Traditional wisdom is that because women are less likely to be breadwinners, especially in families of limited means (who are primarily the targeted PMJAY beneficiaries), families are more reluctant to pay for their treatment.

There is a gender gap in the incidence of cardiovascular diseases. Of the 15,168 hospital admissions under PMJAY across India, 10,744 were men and 4,421 women.

One year into Pradhan Mantri Jan Arogya Yojana (PMJAY), heart surgery data from the tertiary care arm of Ayushman Bharat show a gender skew, with women comprising just 29 per cent of total hospital admissions in the country for cardiothoracic and vascular surgery (CTVS) procedures. The National Health Authority (NHA) is looking at incentives such as paying for transportation cost of women patients to close the gap.

Of the 15,168 hospital admissions under PMJAY across India, 10,744 were men and 4,421 women. States such as Tripura (13.33%) and Karnataka (23.45%) are lower than the national average, while the best figure is from matrilineal Meghalaya, where 65% of the total 35 heart surgeries under PMJAY were done on women.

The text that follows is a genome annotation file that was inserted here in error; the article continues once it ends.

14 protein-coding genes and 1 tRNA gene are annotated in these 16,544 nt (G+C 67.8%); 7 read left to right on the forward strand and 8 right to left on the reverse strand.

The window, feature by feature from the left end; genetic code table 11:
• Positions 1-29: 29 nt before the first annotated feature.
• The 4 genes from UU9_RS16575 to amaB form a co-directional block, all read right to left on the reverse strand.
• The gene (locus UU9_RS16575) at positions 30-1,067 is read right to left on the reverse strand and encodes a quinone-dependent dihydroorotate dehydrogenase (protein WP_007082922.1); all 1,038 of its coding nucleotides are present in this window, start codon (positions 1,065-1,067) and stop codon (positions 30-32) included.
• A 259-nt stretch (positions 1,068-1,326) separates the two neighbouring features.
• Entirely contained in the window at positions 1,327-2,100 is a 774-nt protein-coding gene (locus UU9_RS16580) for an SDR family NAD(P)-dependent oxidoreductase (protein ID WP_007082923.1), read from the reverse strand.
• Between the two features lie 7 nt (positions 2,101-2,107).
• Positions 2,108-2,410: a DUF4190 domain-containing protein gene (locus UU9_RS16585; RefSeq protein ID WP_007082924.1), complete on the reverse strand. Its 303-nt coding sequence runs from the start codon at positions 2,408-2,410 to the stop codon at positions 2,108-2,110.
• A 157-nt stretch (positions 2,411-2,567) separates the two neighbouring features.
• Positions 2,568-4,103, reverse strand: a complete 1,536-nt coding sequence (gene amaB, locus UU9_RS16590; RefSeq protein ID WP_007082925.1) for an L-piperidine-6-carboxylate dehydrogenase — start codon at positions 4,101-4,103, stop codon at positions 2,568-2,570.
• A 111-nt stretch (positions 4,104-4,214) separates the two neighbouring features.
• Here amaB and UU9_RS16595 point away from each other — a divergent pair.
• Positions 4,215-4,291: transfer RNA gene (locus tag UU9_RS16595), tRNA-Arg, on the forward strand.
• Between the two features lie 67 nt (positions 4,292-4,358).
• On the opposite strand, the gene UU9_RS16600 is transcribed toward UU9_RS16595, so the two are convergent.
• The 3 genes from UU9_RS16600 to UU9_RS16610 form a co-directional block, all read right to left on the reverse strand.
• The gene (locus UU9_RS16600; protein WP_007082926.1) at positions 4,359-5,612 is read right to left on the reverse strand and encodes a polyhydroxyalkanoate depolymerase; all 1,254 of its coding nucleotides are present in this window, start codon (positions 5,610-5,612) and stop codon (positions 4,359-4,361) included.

Launched by Prime Minister Narendra Modi on September 23 last year, PMJAY is the largest government-funded health insurance scheme in the world, under which the target is to provide 10.74 crore families with annual health insurance of Rs 5 lakh. With a fifth of the intended beneficiaries reached so far, more than 50 lakh secondary and tertiary level treatments worth Rs 7,901 crore have already been funded under PMJAY. More than 60 per cent of the amount spent has been on tertiary care, with cardiology, orthopaedics, radiation oncology, CTVS and urology having emerged as the top tertiary specialities.

While there is a difference in the pattern of heart disease in men and women — it develops 7-10 years later in women than in men, though in women above 65 years it remains a major cause of death — cardiologists say this alone does not explain the dramatic gap in hospitalisation figures. Traditional wisdom is that because women are less likely to be breadwinners, especially in families of limited means (who are primarily the targeted PMJAY beneficiaries), families are more reluctant to pay for their treatment. However, PMJAY is cashless for beneficiaries.

Courtesy The Indian Express